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Haze - World Turtle CD (album) cover





2.65 | 8 ratings

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Symphonic Team
3 stars The band name issue might be a bit "hazy"

For this album, Haze rather confusingly changed their band name to World Turtle and christened the album Haze, after their old band name. Though very appropriately listed here as Haze album, this is also the first album by World Turtle. This band or project consists of two thirds of Haze; namely, brothers Chris and Paul McMahon. The only difference in personnel between Haze and World Turtle is thus the absence of drummer Paul Chisnell in the latter group. Sadly, the McMahon brothers chose not to replace Chisnell and opted instead for "artificial" drums for most of this album which is indeed its main fault. The name change was presumably motivated on grounds of showing respect for Chisnell rather than any attempt to distance themselves from their past. After all, had that been their intention they would hardly have named the album after their old band, would they? The connection between World Turtle and Haze is further strengthened by the inclusion of several reworked Haze numbers on this album. A further album under the World Turtle name was released in 1997, but the band seems to have reverted to their original moniker again in the new millennium when Paul Chisnell played with them again for their 30th anniversary shows (Haze goes back to 1978). These career-spanning reunion shows were recorded and resulted in an excellent double live CD with material by both Haze and World Turtle as well as a few "progified" songs by Chris' Folk Rock band Treebeard. It would surely have been less confusing and more congenial to the progress of the band's career had they stuck with their original band name all along.

Like on the Stoat & Bottle, we have here a reasonably appealing mix of mildly progressive Rock, straight-a-head Rock, 80's Pop, and Blues Rock. The Psychedelic Rock and Folk Rock influences I liked so much about the 30th Anniversary Shows live album are largely absent here. The Neo-Prog tag is not readily applicable. World Turtle is better produced in the sense that it sounds more professional, but ironically this 1994 album has more of an 80's sound compared to Stoat & Bottle that was actually recorded in the 80's. This is perhaps fitting as much of the material actually goes back to the 80's. The album opener The Ember, for example, goes as far back as the early 80's.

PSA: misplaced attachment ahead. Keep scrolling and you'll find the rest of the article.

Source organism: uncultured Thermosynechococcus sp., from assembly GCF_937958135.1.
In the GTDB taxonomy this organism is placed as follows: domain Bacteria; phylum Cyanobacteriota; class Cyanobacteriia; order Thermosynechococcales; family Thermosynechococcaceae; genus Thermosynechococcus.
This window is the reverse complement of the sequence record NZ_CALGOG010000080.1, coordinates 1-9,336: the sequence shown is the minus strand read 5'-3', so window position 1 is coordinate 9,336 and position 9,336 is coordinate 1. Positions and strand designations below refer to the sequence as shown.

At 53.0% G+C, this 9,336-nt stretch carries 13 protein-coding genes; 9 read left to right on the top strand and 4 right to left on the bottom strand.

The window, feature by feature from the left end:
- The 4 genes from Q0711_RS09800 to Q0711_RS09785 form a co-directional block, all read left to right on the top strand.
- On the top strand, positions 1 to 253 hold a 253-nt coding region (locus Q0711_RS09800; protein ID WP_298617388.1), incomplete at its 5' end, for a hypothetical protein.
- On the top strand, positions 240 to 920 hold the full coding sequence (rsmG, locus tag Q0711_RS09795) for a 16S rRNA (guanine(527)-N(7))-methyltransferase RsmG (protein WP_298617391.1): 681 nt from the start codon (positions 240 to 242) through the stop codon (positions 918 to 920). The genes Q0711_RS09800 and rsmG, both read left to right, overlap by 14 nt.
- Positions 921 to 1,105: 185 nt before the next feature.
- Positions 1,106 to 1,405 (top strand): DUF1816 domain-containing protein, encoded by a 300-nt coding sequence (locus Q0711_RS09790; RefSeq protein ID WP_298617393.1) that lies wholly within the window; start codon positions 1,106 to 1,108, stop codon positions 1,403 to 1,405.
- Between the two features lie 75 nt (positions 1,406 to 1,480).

The lack of proper drums on many song gives them a rather stale and artificial sound. The Ember, See Her Face, The Edge Of Heaven, Autumn, and Another Country were all included on the 30th Anniversary Shows live album. And while these are among the best songs here, they are all better in their live versions, even if I don't care that much for the Blues rocker Autumn. The absolute highlight being the lovely The Edge Of Heaven. However, the live version sounded better than this studio version. On the live version it was heavily augmented by flutes which enhanced the song immensely. The pseudo-suite Straw House/Wooden House/Stone House finishes off the album on a relatively high note.

The McMahon brothers are fine songwriters, but they would certainly need to adopt a stricter quality control policy. With a total running time of 70 minutes, a few songs could easily have been dropped to make the album more succinct and effective. It could perhaps have been trimmed down to a more manageable 45 minutes or so, leaving only the better songs. Add to this better drums and more instrumental diversity and this album would surely have been considerably better than it is. These shortcomings together with the fact that the best songs here are available in better versions elsewhere leaves the present album a bit short. Still, it is a decent addition to any Haze collection.

SouthSideoftheSky | 3/5 |


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